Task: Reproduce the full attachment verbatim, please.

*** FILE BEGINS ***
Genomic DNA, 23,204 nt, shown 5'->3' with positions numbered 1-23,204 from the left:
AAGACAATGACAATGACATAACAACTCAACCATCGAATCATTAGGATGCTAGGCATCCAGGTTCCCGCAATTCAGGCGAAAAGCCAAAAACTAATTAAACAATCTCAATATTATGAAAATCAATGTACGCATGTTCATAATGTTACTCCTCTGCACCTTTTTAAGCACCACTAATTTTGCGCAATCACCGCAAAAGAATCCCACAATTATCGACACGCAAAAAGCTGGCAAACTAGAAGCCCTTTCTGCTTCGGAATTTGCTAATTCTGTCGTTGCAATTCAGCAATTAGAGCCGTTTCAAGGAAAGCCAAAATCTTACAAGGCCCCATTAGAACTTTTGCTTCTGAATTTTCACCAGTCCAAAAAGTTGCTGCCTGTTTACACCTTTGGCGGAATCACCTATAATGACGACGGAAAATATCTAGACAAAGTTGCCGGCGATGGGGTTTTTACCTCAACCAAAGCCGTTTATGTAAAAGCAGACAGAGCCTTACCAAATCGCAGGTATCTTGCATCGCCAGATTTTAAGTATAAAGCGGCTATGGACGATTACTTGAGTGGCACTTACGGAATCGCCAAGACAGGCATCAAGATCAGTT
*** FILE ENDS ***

Genomic DNA, 23,204 nt, shown 5'->3' with positions numbered 1-23,204 from the left:
AAGACAATGACAATGACATAACAACTCAACCATCGAATCATTAGGATGCTAGGCATCCAGGTTCCCGCAATTCAGGCGAAAAGCCAAAAACTAATTAAACAATCTCAATATTATGAAAATCAATGTACGCATGTTCATAATGTTACTCCTCTGCACCTTTTTAAGCACCACTAATTTTGCGCAATCACCGCAAAAGAATCCCACAATTATCGACACGCAAAAAGCTGGCAAACTAGAAGCCCTTTCTGCTTCGGAATTTGCTAATTCTGTCGTTGCAATTCAGCAATTAGAGCCGTTTCAAGGAAAGCCAAAATCTTACAAGGCCCCATTAGAACTTTTGCTTCTGAATTTTCACCAGTCCAAAAAGTTGCTGCCTGTTTACACCTTTGGCGGAATCACCTATAATGACGACGGAAAATATCTAGACAAAGTTGCCGGCGATGGGGTTTTTACCTCAACCAAAGCCGTTTATGTAAAAGCAGACAGAGCCTTACCAAATCGCAGGTATCTTGCATCGCCAGATTTTAAGTATAAAGCGGCTATGGACGATTACTTGAGTGGCACTTACGGAATCGCCAAGACAGGCATCAAGATCAGTT